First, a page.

Mueller's mandate from the Justice Department calls for him to investigate "any links and/or coordination between the Russian government" and the Trump campaign. In the popular parlance, that is often called the question of "collusion."
But even though "collusion" is a word that has been frequently bandied about, there is no such criminal charge. There is another C-word that could come into play — conspiracy.
Depending on the facts developed in Mueller's investigation, there are a couple of options.
One potential charge might be conspiracy to violate the Computer Fraud and Abuse Act, says Barak Cohen, a partner and litigation lead at Perkins Coie in Washington, D.C. Mueller's team could reach for that if there is evidence that Trump associates worked with Russia on the hacking of the Democratic National Committee or the emails of Hillary Clinton's campaign chairman, John Podesta.
"I think the special counsel would like to be able to charge them as co-conspirators to the hack or accessories after the fact," Cohen said. "It's the most credible and well-established legal theory."
If Trump associates weren't directly involved in the hacks but, say, knew about them and kept them hidden, then they could be charged as accessories after that fact, Cohen said.
Another theory proffered by John Norris and Carolyn Kenney for the liberal Center for American Progress is that Mueller might try to use the Racketeer Influenced and Corrupt Organizations Act.
"More dominoes seem almost inevitable to fall given the special counsel's efforts to secure cooperating witnesses, and RICO statutes give him a powerful card to play if he wishes to do so," they wrote.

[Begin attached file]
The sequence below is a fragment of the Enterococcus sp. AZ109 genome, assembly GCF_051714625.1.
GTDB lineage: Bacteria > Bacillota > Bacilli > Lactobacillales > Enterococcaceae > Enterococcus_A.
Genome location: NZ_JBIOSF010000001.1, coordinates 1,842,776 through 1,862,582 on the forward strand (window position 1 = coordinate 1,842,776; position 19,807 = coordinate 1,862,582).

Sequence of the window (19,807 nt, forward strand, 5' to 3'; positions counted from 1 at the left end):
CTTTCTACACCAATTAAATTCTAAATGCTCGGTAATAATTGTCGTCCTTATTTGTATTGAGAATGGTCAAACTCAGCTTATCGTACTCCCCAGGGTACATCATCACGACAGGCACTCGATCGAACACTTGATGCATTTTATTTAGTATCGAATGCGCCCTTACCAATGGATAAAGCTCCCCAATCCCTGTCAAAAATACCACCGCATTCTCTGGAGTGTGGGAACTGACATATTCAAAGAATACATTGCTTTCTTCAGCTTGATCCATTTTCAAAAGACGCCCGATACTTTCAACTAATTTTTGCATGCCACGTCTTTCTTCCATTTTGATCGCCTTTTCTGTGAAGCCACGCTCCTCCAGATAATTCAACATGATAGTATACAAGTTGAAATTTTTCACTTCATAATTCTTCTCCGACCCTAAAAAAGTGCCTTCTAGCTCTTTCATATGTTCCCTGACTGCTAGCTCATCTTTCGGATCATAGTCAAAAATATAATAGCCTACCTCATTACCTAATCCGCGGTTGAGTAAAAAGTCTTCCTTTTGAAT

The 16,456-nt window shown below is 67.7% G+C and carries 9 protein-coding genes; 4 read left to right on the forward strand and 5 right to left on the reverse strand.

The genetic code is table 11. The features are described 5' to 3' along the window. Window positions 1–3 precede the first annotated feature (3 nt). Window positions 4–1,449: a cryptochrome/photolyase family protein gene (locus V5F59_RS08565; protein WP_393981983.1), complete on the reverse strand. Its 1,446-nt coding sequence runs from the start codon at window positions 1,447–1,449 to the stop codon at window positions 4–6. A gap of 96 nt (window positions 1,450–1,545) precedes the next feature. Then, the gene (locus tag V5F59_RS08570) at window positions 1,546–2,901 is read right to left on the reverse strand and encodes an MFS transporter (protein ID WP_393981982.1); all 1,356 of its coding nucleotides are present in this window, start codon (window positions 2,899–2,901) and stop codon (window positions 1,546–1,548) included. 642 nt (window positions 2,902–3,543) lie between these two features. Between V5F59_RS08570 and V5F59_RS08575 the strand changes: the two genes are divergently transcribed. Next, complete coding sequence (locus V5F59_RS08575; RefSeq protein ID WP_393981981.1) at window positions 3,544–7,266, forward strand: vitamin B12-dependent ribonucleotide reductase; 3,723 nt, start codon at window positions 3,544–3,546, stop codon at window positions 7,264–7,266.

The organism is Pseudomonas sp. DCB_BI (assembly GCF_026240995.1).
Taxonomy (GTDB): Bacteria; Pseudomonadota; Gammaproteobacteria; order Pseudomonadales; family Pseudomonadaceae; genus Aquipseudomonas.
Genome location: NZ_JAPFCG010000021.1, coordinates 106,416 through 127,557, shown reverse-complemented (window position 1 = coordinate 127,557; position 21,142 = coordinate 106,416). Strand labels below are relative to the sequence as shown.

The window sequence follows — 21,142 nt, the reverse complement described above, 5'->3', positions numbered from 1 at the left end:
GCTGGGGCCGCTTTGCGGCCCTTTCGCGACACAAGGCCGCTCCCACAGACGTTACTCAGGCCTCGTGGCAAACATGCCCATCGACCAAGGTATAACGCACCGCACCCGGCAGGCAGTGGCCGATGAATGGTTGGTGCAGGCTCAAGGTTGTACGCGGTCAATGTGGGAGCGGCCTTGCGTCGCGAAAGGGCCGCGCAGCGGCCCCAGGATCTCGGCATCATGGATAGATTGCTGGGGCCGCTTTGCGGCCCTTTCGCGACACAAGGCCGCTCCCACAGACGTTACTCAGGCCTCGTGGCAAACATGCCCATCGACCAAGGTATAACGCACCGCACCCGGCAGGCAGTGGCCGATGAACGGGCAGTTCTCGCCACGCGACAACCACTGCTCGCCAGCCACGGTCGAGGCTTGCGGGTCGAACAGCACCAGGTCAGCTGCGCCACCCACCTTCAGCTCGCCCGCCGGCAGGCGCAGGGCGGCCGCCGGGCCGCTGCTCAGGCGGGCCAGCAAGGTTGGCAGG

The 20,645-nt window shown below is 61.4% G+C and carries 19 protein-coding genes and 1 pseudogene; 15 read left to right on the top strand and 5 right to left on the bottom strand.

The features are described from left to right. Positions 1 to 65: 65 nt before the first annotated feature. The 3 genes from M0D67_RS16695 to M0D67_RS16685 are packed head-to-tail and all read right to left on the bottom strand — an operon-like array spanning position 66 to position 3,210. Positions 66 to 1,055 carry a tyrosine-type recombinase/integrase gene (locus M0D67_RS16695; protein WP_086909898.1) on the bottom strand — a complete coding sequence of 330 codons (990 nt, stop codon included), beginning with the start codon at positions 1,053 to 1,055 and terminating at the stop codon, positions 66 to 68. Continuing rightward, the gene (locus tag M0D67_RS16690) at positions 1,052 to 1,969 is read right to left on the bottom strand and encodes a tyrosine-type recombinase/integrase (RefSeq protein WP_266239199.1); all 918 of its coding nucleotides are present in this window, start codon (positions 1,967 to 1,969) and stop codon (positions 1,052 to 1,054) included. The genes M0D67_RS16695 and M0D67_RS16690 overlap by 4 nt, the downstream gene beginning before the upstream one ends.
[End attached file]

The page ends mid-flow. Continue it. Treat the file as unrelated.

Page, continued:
Or a more general conspiracy charge — to defraud the United States — could come into play, according to Eliason. Conspiracy of this sort means interfering with a lawful government function by deceit or dishonest means. In this case, prosecutors might try to prove the Trump camp had helped pervert the election.
"Of course, it depends on what the facts show," Eliason said, "but if one worked with the Russians to leak information and create false social media accounts and other such stuff, that could be conspiracy to defraud the U.S."
A third possible endgame is some sort of financial crime such as money laundering.
"My guess is this is all going to center around money — Russian money," Moore said.
Questions swirl around Trump's finances, partly because he has been opaque about his tax payments and partly because of charges by opponents that his businesses are the terminus of a money laundering scheme.
This aspect of the story got a boost after reports that Deutsche Bank had received a subpoena from Mueller's team for information on accounts held by people or entities connected to Trump.
A lawyer for Trump, Jay Sekulow, denied those reports. The bank itself has made no comment. A Deutsche Bank spokesman told a German business newspaper that it cooperates with official inquiries but does not comment on individual cases.